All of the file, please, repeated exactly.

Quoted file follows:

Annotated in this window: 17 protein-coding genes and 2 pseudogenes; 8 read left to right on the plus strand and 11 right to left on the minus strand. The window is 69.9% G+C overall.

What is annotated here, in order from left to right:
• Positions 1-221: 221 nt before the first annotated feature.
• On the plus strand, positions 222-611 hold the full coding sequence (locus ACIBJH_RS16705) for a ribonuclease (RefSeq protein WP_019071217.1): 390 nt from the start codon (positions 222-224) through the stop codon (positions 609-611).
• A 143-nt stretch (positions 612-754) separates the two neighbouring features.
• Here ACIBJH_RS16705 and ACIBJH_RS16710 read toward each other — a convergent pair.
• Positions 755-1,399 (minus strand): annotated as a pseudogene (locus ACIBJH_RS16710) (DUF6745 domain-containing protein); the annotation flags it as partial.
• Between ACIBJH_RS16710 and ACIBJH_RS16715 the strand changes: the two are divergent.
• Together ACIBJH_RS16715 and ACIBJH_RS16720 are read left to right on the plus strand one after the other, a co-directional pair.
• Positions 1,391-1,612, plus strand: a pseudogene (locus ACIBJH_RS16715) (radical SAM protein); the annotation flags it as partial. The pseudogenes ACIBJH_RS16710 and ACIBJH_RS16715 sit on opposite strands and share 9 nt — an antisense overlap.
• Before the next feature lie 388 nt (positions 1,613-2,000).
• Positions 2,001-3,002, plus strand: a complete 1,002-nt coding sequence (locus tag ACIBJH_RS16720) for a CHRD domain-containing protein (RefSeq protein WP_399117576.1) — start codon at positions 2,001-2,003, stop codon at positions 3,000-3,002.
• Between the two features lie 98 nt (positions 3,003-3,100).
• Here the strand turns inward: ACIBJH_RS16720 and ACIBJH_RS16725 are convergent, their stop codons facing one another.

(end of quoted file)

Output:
Annotated in this window: 17 protein-coding genes and 2 pseudogenes; 8 read left to right on the plus strand and 11 right to left on the minus strand. The window is 69.9% G+C overall.

What is annotated here, in order from left to right:
• Positions 1-221: 221 nt before the first annotated feature.
• On the plus strand, positions 222-611 hold the full coding sequence (locus ACIBJH_RS16705) for a ribonuclease (RefSeq protein WP_019071217.1): 390 nt from the start codon (positions 222-224) through the stop codon (positions 609-611).
• A 143-nt stretch (positions 612-754) separates the two neighbouring features.
• Here ACIBJH_RS16705 and ACIBJH_RS16710 read toward each other — a convergent pair.
• Positions 755-1,399 (minus strand): annotated as a pseudogene (locus ACIBJH_RS16710) (DUF6745 domain-containing protein); the annotation flags it as partial.
• Between ACIBJH_RS16710 and ACIBJH_RS16715 the strand changes: the two are divergent.
• Together ACIBJH_RS16715 and ACIBJH_RS16720 are read left to right on the plus strand one after the other, a co-directional pair.
• Positions 1,391-1,612, plus strand: a pseudogene (locus ACIBJH_RS16715) (radical SAM protein); the annotation flags it as partial. The pseudogenes ACIBJH_RS16710 and ACIBJH_RS16715 sit on opposite strands and share 9 nt — an antisense overlap.
• Before the next feature lie 388 nt (positions 1,613-2,000).
• Positions 2,001-3,002, plus strand: a complete 1,002-nt coding sequence (locus tag ACIBJH_RS16720) for a CHRD domain-containing protein (RefSeq protein WP_399117576.1) — start codon at positions 2,001-2,003, stop codon at positions 3,000-3,002.
• Between the two features lie 98 nt (positions 3,003-3,100).
• Here the strand turns inward: ACIBJH_RS16720 and ACIBJH_RS16725 are convergent, their stop codons facing one another.